September 2016
Volume 57, Issue 12
Open Access
ARVO Annual Meeting Abstract  |   September 2016
Inactivation of Hif1a rescues rods and cones from degeneration induced by a chronic hypoxia-like response: HIF1A as therapeutic target in AMD?
Author Affiliations & Notes
  • Christian Grimm
    Lab for Retinal Cell Biol, Ophthalmology, University of Zurich, Schlieren / Zurich, Switzerland
  • Maya Barben
    Lab for Retinal Cell Biol, Ophthalmology, University of Zurich, Schlieren / Zurich, Switzerland
  • Divya Ail
    Lab for Retinal Cell Biol, Ophthalmology, University of Zurich, Schlieren / Zurich, Switzerland
  • Brigitt Kast
    Lab for Retinal Cell Biol, Ophthalmology, University of Zurich, Schlieren / Zurich, Switzerland
  • Christian Schori
    Lab for Retinal Cell Biol, Ophthalmology, University of Zurich, Schlieren / Zurich, Switzerland
  • Christina Giger-Lange
    Lab for Retinal Cell Biol, Ophthalmology, University of Zurich, Schlieren / Zurich, Switzerland
  • Stylianos Michalakis
    Center for Integrated Protein Science Munich (CIPSM) and Department of Pharmacy-Center for Drug Research, Ludwig-Maximilians-Universität München, Munich, Germany
  • Marijana Samardzija
    Lab for Retinal Cell Biol, Ophthalmology, University of Zurich, Schlieren / Zurich, Switzerland
  • Footnotes
    Commercial Relationships   Christian Grimm, None; Maya Barben, None; Divya Ail, None; Brigitt Kast, None; Christian Schori, None; Christina Giger-Lange, None; Stylianos Michalakis, None; Marijana Samardzija, None
  • Footnotes
    Support  SNF Grant 31003A_149311
Investigative Ophthalmology & Visual Science September 2016, Vol.57, No Pagination Specified. doi:
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      Christian Grimm, Maya Barben, Divya Ail, Brigitt Kast, Christian Schori, Christina Giger-Lange, Stylianos Michalakis, Marijana Samardzija; Inactivation of Hif1a rescues rods and cones from degeneration induced by a chronic hypoxia-like response: HIF1A as therapeutic target in AMD?. Invest. Ophthalmol. Vis. Sci. 201657(12):.

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      © 2017 Association for Research in Vision and Ophthalmology.

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Abstract

Purpose : Reduced choroidal blood flow and changes in ocular tissues may lead to mild but chronic hypoxic conditions in photoreceptors of the ageing eye. This might trigger the molecular response to hypoxia, possibly contributing to the development of early forms of age-related macular degeneration (AMD). Here we tested whether an artificial activation of hypoxia-inducible transcription factors (HIFs) in rods or cones contributes to age-dependent retinal degeneration and vision loss in mice.

Methods : A chronic hypoxia-like response was triggered in rods of the normal mouse retina or in cones of the R91W;Nrl–/– ‘all-cone’ mouse by the Cre-loxP mediated inactivation of Von Hippel Lindau (Vhl) protein. Additional mice analyzed carried double (Vhl;Hif1a or Vhl;Hif2a) or triple (Vhl;Hif1a;Hif2a) photoreceptor-specific deletions. ERG, OCT and microscopy were used to analyze retinal function and morphology. Transcriptomic analysis, Western blotting and immunofluorescence were applied to investigate the molecular response and potential mechanisms of degeneration.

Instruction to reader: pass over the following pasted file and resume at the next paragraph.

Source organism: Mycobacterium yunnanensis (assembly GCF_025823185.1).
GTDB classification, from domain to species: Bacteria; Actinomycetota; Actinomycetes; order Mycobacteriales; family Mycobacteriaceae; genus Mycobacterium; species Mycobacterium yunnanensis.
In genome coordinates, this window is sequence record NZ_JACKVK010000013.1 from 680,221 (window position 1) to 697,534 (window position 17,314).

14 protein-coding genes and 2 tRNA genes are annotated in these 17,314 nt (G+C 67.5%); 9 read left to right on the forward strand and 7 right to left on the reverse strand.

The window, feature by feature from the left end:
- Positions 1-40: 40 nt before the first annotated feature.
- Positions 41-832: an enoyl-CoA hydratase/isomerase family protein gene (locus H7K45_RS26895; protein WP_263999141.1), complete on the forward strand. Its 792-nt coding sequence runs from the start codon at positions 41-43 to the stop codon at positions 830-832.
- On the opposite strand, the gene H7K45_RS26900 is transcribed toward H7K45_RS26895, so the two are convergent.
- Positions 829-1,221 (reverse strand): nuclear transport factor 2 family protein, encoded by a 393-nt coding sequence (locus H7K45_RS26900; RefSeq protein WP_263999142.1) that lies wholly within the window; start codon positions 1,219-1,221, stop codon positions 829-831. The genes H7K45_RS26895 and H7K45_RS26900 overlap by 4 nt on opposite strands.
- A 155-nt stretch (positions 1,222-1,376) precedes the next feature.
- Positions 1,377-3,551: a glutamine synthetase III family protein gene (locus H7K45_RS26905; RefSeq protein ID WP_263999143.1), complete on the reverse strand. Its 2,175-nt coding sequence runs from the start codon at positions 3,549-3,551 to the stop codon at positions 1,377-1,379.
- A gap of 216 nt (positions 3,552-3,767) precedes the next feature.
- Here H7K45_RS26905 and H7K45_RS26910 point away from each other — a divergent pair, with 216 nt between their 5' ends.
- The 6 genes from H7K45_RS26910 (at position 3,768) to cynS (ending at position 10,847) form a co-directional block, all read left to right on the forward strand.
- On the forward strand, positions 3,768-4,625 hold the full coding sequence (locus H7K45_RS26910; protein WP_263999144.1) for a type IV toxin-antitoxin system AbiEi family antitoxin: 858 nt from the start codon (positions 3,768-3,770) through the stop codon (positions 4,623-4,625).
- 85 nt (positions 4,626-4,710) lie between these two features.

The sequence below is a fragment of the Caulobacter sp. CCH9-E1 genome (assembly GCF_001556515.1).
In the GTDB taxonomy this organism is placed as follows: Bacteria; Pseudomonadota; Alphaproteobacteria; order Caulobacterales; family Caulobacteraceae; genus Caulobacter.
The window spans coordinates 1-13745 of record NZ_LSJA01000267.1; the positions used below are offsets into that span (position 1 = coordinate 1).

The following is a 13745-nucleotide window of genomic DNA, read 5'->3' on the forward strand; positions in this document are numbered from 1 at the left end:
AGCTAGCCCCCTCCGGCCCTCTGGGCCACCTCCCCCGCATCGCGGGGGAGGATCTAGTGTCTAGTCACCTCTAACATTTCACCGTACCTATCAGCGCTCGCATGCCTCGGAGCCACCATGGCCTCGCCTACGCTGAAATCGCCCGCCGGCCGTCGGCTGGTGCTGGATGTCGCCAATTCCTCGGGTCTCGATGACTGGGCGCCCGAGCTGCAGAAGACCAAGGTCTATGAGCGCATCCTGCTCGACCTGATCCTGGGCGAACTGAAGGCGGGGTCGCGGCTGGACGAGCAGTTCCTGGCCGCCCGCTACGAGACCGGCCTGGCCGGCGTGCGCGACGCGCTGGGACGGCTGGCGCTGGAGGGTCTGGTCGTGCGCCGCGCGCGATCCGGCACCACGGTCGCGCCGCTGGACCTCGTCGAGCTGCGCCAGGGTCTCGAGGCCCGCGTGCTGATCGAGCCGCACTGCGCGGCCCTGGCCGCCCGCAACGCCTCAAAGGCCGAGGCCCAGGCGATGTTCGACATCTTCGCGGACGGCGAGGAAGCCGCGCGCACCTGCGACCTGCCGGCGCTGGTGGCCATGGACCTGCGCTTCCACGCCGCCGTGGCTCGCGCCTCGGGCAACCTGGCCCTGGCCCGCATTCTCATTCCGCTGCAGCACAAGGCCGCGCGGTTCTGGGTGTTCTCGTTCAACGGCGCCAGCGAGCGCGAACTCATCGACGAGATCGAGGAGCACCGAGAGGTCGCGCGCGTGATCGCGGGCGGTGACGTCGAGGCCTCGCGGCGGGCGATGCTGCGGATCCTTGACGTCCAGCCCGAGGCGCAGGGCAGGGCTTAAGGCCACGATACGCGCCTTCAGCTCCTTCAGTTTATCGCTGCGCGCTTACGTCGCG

Results : Inactivation of Vhl in rods or cones resulted in a chronic activation of HIF1A and HIF2A transcription factors and to an increased expression of HIF target genes. Higher expression levels of pyruvate dehydrogenase kinase and lactate dehydrogenase indicated a potential metabolic shift towards anaerobic glycolysis possibly resulting in reduced energy production. Activation of the hypoxic response in photoreceptors induced a progressive retinal degeneration that was rescued by the selective inactivation of Hif1a, but not of Hif2a. Rod-specific inactivation of Hif1a in the normal retina did not affect morphology and function up to 1 year of age.

Conclusions : Chronic activation of a hypoxia-like response in rods or cones leads to a progressive retinal degeneration resulting in loss of vision in the ageing mouse. As inactivation of Hif1a protected the retina, a HIF1A-mediated mechanism is responsible for the degenerative process. Since HIF1A can be safely inactivated in adult photoreceptors of the normal retina, HIF1A provides a potential target for a therapeutic intervention in patients. This hypothesis is currently being tested in pre-clinical trials using AAV-mediated expression of anti-Hif1a shRNA in photoreceptors.

This is an abstract that was submitted for the 2016 ARVO Annual Meeting, held in Seattle, Wash., May 1-5, 2016.

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